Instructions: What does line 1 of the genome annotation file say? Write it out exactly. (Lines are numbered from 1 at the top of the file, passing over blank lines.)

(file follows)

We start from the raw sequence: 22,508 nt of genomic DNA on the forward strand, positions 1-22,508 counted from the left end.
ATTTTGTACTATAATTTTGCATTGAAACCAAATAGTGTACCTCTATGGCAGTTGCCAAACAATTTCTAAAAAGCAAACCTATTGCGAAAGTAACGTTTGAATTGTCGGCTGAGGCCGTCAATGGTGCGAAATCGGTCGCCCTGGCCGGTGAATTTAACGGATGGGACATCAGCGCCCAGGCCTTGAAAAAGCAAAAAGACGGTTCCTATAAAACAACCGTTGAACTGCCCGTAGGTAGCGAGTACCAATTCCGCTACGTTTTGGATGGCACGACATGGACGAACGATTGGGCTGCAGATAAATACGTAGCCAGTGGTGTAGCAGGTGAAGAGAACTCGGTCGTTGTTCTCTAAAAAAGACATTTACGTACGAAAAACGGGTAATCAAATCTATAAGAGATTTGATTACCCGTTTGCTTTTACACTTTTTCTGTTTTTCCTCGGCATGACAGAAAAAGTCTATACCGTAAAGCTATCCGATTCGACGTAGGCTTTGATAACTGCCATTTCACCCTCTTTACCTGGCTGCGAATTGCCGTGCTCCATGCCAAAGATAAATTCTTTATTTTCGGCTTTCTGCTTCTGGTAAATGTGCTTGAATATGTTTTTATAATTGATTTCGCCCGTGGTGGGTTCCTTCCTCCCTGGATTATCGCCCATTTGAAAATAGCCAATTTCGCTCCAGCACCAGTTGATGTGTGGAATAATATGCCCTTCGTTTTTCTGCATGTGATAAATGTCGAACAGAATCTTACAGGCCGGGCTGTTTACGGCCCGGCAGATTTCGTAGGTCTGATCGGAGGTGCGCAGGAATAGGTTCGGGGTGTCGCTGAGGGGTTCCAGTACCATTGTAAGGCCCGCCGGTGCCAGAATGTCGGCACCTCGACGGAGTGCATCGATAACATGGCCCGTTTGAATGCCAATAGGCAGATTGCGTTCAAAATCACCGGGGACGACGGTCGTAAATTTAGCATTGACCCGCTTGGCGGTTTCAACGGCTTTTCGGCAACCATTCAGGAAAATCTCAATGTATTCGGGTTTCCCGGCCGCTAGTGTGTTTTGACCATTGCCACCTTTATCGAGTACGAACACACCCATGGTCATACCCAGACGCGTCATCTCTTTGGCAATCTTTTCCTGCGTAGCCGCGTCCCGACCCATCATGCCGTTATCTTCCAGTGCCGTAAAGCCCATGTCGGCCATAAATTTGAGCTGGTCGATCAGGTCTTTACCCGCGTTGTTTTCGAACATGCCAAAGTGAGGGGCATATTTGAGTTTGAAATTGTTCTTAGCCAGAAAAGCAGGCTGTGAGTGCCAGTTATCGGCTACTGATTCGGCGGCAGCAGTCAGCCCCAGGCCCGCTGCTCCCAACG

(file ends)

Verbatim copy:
We start from the raw sequence: 22,508 nt of genomic DNA on the forward strand, positions 1-22,508 counted from the left end.